While discussing Trump’s immigration proposal, only ABC’s This Week spoke with those directly impacted by it

    Blog ››› ››› MEDIA MATTERS STAFF

    In discussions about President Donald Trump’s proposed immigration framework, ABC’s This Week was the only Sunday show that spoke to immigrants directly impacted by it. CNN’s State of the Union, Fox’s Fox News Sunday, CBS’ Face the Nation, and NBC’s Meet the Press only invited elected officials, members of the administration, and political pundits to discuss the issue.

    Trump’s proposal to lawmakers involves granting a path to citizenship for 1.8 million immigrants including those protected under the Deferred Action for Childhood Arrivals (DACA) program, undocumented immigrants who would’ve qualified for the protections but didn’t sign up for the program, and others newly eligible. In addition, the plan calls for $25 billion for a border wall and other border security, eliminates the diversity visa lottery, enables the administration to increase its deportation capacities, and radically rolls back family-based immigration, which would sharply cut legal immigration. The proposal has been criticized for its ties to white nationalist ideology.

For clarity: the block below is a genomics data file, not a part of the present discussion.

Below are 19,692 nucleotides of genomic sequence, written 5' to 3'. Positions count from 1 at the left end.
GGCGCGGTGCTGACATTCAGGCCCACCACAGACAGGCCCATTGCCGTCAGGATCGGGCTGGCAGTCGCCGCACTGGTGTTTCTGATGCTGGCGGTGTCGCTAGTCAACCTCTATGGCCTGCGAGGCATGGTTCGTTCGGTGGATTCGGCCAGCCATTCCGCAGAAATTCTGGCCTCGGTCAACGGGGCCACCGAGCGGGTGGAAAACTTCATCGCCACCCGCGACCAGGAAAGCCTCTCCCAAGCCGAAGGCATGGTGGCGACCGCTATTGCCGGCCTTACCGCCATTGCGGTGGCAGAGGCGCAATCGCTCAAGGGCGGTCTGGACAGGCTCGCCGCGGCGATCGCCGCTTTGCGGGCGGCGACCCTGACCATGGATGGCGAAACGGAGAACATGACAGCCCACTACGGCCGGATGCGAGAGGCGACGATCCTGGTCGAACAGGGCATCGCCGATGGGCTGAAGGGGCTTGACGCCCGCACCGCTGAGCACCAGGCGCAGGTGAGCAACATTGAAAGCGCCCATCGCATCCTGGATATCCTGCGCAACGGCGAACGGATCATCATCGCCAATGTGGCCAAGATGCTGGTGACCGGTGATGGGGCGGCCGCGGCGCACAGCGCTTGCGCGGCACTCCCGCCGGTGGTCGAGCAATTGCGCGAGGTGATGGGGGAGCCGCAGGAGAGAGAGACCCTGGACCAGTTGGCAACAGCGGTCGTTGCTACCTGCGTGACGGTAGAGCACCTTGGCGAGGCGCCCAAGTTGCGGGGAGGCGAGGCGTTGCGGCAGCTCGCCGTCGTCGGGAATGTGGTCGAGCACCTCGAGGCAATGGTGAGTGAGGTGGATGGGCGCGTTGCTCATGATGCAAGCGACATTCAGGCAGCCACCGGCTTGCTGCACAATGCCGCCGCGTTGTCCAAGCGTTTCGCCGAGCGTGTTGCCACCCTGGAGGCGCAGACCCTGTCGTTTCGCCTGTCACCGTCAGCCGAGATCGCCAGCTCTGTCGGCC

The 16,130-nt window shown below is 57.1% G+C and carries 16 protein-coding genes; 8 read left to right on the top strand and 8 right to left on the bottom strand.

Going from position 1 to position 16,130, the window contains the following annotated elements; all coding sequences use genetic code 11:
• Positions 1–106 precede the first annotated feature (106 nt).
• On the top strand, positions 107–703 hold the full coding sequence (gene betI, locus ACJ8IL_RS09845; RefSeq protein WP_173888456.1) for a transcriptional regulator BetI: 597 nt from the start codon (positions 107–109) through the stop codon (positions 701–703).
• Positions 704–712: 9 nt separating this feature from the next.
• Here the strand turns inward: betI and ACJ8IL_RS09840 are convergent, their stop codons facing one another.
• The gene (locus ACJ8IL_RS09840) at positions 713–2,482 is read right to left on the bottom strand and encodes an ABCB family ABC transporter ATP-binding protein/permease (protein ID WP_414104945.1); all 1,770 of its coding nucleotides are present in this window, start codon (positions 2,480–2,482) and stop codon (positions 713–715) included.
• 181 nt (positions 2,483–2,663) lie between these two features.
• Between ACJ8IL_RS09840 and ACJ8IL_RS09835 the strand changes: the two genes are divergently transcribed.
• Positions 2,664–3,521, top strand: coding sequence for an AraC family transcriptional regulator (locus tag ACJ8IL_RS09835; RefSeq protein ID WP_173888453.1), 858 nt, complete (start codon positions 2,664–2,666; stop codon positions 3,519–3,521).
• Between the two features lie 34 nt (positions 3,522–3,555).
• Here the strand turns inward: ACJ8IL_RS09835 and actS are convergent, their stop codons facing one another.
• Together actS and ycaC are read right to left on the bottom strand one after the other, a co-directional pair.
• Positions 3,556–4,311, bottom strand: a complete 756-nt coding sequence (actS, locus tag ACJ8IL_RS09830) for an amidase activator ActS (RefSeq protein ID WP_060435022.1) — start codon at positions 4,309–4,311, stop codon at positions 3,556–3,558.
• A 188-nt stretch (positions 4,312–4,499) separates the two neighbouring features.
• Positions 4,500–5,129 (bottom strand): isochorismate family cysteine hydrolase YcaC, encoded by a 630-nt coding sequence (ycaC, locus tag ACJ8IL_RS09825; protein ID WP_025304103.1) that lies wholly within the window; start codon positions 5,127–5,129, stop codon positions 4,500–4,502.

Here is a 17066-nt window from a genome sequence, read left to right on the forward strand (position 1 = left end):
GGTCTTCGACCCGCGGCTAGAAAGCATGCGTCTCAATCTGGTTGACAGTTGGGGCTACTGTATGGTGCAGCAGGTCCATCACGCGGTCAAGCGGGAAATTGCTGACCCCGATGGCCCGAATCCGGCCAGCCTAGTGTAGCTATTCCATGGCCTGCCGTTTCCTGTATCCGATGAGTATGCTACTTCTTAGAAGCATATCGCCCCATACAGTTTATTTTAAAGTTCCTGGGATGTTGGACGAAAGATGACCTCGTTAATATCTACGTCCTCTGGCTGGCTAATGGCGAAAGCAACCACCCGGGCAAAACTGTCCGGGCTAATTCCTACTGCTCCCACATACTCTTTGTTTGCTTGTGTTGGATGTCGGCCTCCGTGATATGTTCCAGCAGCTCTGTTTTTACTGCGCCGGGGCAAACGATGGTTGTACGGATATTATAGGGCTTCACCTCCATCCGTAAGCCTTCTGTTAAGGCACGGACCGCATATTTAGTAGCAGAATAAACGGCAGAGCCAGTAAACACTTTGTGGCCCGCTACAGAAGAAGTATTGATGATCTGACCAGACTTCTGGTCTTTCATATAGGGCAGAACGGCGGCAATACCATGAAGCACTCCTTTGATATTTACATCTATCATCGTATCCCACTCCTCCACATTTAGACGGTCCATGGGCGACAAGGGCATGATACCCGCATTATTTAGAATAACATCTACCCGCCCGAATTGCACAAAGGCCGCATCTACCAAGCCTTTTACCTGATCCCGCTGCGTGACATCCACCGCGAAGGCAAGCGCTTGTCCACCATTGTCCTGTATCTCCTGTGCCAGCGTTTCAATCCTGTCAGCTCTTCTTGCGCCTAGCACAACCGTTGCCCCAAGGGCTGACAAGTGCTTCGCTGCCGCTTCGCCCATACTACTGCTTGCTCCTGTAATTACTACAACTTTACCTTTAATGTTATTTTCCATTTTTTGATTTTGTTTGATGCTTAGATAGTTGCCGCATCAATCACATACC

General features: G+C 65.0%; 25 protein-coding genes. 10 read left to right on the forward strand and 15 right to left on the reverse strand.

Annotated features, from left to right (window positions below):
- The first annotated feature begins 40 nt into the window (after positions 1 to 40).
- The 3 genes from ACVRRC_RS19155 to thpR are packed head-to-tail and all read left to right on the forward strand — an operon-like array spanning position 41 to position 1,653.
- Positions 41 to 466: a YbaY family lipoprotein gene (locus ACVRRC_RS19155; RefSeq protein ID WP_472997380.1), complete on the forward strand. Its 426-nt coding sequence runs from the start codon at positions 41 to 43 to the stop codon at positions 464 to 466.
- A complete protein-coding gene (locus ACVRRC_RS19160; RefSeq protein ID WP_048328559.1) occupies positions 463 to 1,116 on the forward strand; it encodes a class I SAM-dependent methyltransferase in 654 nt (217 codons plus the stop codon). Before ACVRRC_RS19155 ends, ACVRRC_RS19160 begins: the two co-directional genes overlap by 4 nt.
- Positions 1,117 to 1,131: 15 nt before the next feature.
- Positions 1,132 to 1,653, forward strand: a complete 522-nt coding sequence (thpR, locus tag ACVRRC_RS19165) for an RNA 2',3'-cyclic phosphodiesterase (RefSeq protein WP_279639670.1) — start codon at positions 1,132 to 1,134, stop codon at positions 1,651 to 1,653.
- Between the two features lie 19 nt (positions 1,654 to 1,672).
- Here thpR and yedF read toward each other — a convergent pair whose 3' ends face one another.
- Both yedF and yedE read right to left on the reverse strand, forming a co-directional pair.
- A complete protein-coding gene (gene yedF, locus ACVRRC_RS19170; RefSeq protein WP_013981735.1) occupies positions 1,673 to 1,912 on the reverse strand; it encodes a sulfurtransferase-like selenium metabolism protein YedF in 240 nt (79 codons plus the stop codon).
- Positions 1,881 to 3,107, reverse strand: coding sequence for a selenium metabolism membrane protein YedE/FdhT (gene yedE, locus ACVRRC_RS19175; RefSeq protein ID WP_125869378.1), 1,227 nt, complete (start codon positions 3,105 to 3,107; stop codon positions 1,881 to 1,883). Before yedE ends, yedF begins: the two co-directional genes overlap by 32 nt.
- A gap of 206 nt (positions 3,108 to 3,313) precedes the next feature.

Only ABC’s This Week spoke to immigrants and DACA recipients who would be directly impacted by the plan:

    When it comes to immigration coverage, media have a history of ignoring the voices of those affected the most by immigration policies. In September, only a day after Trump rescinded DACA, less than 10 percent of guests invited to discuss the policy on cable news networks were DACA recipients. Networks have often helped mainstream anti-immigrant extremism by inviting on members of nativist groups and normalizing pejorative nativist buzzwords.

    As Amy Goodman, host of Democracy Now!, told CNN’s Brian Stelter on the January 28 edition of Reliable Sources, the way audiences learn about “people outside of our own communities is through the media.” As a matter of good journalism, networks should make an effort to elevate voices less heard, especially in a conversation as important as immigration policy.

  • The attacks on Jane Fonda show who Megyn Kelly really is